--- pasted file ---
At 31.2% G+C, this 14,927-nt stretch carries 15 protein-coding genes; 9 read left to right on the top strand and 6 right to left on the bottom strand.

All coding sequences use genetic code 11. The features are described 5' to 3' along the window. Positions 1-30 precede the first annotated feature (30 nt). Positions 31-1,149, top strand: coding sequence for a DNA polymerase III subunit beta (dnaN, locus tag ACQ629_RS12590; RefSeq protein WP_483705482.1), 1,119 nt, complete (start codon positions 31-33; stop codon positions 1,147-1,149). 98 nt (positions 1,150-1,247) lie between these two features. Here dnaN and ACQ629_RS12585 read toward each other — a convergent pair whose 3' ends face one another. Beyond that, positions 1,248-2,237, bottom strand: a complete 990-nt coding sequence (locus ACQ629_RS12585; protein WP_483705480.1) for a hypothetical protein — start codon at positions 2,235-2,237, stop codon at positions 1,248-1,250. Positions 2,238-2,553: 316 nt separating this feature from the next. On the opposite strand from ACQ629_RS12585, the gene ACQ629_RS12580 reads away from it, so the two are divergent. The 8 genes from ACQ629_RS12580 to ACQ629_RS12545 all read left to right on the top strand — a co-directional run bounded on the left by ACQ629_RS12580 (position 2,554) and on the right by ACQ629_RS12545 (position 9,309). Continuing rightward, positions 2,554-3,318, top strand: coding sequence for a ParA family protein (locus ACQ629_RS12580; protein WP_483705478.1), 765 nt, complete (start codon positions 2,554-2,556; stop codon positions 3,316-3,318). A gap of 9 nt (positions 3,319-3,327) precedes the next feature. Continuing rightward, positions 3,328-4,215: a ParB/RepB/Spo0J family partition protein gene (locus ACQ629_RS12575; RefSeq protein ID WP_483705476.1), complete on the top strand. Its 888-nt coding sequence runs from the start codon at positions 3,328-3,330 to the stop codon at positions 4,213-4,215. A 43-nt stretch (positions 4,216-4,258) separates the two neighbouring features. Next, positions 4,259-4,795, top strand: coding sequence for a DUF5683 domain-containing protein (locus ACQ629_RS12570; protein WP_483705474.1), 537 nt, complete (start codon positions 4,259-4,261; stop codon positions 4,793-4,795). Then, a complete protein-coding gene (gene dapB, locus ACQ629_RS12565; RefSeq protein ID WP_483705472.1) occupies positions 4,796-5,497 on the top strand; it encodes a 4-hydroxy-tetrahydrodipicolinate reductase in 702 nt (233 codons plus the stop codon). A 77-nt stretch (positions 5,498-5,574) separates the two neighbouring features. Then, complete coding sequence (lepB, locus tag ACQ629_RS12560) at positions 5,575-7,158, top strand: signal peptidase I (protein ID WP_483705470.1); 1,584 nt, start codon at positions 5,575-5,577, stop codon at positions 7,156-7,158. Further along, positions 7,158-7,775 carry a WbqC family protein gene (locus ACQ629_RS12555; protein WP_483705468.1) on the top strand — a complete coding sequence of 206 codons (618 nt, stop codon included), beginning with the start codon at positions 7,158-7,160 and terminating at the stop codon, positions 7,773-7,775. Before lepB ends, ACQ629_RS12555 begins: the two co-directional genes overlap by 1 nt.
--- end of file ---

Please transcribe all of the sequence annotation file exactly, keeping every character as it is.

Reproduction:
At 31.2% G+C, this 14,927-nt stretch carries 15 protein-coding genes; 9 read left to right on the top strand and 6 right to left on the bottom strand.

All coding sequences use genetic code 11. The features are described 5' to 3' along the window. Positions 1-30 precede the first annotated feature (30 nt). Positions 31-1,149, top strand: coding sequence for a DNA polymerase III subunit beta (dnaN, locus tag ACQ629_RS12590; RefSeq protein WP_483705482.1), 1,119 nt, complete (start codon positions 31-33; stop codon positions 1,147-1,149). 98 nt (positions 1,150-1,247) lie between these two features. Here dnaN and ACQ629_RS12585 read toward each other — a convergent pair whose 3' ends face one another. Beyond that, positions 1,248-2,237, bottom strand: a complete 990-nt coding sequence (locus ACQ629_RS12585; protein WP_483705480.1) for a hypothetical protein — start codon at positions 2,235-2,237, stop codon at positions 1,248-1,250. Positions 2,238-2,553: 316 nt separating this feature from the next. On the opposite strand from ACQ629_RS12585, the gene ACQ629_RS12580 reads away from it, so the two are divergent. The 8 genes from ACQ629_RS12580 to ACQ629_RS12545 all read left to right on the top strand — a co-directional run bounded on the left by ACQ629_RS12580 (position 2,554) and on the right by ACQ629_RS12545 (position 9,309). Continuing rightward, positions 2,554-3,318, top strand: coding sequence for a ParA family protein (locus ACQ629_RS12580; protein WP_483705478.1), 765 nt, complete (start codon positions 2,554-2,556; stop codon positions 3,316-3,318). A gap of 9 nt (positions 3,319-3,327) precedes the next feature. Continuing rightward, positions 3,328-4,215: a ParB/RepB/Spo0J family partition protein gene (locus ACQ629_RS12575; RefSeq protein ID WP_483705476.1), complete on the top strand. Its 888-nt coding sequence runs from the start codon at positions 3,328-3,330 to the stop codon at positions 4,213-4,215. A 43-nt stretch (positions 4,216-4,258) separates the two neighbouring features. Next, positions 4,259-4,795, top strand: coding sequence for a DUF5683 domain-containing protein (locus ACQ629_RS12570; protein WP_483705474.1), 537 nt, complete (start codon positions 4,259-4,261; stop codon positions 4,793-4,795). Then, a complete protein-coding gene (gene dapB, locus ACQ629_RS12565; RefSeq protein ID WP_483705472.1) occupies positions 4,796-5,497 on the top strand; it encodes a 4-hydroxy-tetrahydrodipicolinate reductase in 702 nt (233 codons plus the stop codon). A 77-nt stretch (positions 5,498-5,574) separates the two neighbouring features. Then, complete coding sequence (lepB, locus tag ACQ629_RS12560) at positions 5,575-7,158, top strand: signal peptidase I (protein ID WP_483705470.1); 1,584 nt, start codon at positions 5,575-5,577, stop codon at positions 7,156-7,158. Further along, positions 7,158-7,775 carry a WbqC family protein gene (locus ACQ629_RS12555; protein WP_483705468.1) on the top strand — a complete coding sequence of 206 codons (618 nt, stop codon included), beginning with the start codon at positions 7,158-7,160 and terminating at the stop codon, positions 7,773-7,775. Before lepB ends, ACQ629_RS12555 begins: the two co-directional genes overlap by 1 nt.